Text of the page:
After nearly five months of relatively stable declines, gas prices inched up last week for six days in a row. At an average of just $1.75 per gallon, prices are still far below what they’ve been at any time in the past three years, but consumers should get ready for higher prices over the next few months.
Prices typically move higher in early spring thanks to refinery maintenance and cuts in production, according to AAA. Prices also tend rise during summer, reflecting a seasonal increase in consumer demand.
Gas Buddy predicts that prices will peak at an average of $2.63 this May, drifting lower to $2.46 in August before falling back down to near $2 by the end of the year.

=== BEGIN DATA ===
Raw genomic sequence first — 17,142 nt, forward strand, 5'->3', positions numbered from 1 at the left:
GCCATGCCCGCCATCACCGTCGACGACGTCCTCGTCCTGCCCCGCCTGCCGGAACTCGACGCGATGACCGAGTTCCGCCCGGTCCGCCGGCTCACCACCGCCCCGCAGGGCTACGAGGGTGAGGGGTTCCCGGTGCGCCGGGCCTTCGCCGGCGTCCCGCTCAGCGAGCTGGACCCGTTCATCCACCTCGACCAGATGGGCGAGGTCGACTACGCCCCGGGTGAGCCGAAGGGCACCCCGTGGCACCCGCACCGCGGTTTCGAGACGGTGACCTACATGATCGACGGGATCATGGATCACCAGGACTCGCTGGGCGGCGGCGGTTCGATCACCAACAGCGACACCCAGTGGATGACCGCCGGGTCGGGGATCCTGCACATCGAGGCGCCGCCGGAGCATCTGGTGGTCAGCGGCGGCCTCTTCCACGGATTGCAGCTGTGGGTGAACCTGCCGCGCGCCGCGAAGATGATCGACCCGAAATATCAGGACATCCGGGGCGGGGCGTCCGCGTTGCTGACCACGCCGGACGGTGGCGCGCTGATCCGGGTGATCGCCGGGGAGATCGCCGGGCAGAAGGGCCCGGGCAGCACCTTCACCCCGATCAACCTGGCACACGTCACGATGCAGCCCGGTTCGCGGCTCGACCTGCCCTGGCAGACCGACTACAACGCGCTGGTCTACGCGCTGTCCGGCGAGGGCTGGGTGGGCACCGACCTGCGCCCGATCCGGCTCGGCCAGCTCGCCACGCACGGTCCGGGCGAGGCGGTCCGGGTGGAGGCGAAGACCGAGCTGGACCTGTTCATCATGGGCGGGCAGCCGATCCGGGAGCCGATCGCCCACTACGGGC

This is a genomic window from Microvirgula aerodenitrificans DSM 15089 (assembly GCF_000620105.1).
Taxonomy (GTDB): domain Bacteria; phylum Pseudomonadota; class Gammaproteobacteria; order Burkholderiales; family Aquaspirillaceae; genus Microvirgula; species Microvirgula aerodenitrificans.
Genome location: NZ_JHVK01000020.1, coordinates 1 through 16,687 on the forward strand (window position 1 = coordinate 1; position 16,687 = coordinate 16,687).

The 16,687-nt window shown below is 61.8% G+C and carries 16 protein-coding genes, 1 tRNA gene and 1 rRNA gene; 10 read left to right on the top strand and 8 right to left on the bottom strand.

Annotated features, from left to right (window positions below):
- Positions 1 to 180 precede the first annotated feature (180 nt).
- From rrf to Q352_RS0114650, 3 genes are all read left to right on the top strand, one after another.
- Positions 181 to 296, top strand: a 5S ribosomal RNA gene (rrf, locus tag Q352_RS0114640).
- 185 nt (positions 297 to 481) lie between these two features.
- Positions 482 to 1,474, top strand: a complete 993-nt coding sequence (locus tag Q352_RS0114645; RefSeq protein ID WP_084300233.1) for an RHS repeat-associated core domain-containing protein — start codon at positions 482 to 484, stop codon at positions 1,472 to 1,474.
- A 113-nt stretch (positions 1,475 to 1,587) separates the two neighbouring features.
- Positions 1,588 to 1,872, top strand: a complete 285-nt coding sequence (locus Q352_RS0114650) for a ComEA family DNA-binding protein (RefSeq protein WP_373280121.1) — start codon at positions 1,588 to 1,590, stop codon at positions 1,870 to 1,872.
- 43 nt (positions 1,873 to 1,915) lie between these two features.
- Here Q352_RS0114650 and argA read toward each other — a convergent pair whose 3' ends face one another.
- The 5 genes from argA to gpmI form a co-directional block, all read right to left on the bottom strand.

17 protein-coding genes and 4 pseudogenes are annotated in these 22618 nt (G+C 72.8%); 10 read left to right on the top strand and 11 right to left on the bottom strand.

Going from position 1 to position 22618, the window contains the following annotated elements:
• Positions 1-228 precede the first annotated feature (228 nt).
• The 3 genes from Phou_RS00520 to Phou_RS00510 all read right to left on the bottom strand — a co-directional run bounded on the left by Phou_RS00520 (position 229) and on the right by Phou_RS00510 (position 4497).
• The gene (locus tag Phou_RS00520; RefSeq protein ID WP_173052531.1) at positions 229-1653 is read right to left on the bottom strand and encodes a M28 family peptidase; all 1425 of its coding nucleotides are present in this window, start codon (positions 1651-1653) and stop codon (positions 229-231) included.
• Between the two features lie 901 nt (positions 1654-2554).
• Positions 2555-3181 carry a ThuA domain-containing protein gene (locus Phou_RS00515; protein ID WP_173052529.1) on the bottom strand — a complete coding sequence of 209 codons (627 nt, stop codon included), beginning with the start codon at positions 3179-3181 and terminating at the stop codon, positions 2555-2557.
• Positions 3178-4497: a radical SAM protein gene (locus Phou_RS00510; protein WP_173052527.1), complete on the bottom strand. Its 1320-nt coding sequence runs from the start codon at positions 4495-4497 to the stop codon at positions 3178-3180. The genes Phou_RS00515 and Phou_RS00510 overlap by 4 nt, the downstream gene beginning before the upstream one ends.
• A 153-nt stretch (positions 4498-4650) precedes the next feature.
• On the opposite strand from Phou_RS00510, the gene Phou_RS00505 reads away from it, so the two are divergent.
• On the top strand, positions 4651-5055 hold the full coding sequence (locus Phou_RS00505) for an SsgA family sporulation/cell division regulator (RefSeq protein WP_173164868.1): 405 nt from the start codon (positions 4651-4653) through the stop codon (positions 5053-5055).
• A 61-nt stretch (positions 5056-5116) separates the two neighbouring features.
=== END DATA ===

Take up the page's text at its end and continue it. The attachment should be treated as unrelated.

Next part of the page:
Right now, the most expensive state for gas is Hawaii, where drivers pay $2.56 per gallon to fill up. California is the second-most expensive place for gas, with an average price of $2.39 per gallon, followed by Alaska, where gas costs $2.20 per gallon, reports AAA.
At the other end of the spectrum, Arizona has the cheapest gas at $1.52 per gallon, followed by South Carolina and Tennessee at $1.53.
Gas prices are generally lowest in the Southeast and Central United States, where gas taxes tend to be lower.
Historically low gas prices reflect several factors, including the strong dollar, the boom in North American petroleum production and a relatively quiet hurricane season. Economists have been expecting the low prices and subsequent savings to fuel consumer shopping, but for the most part that has not occurred.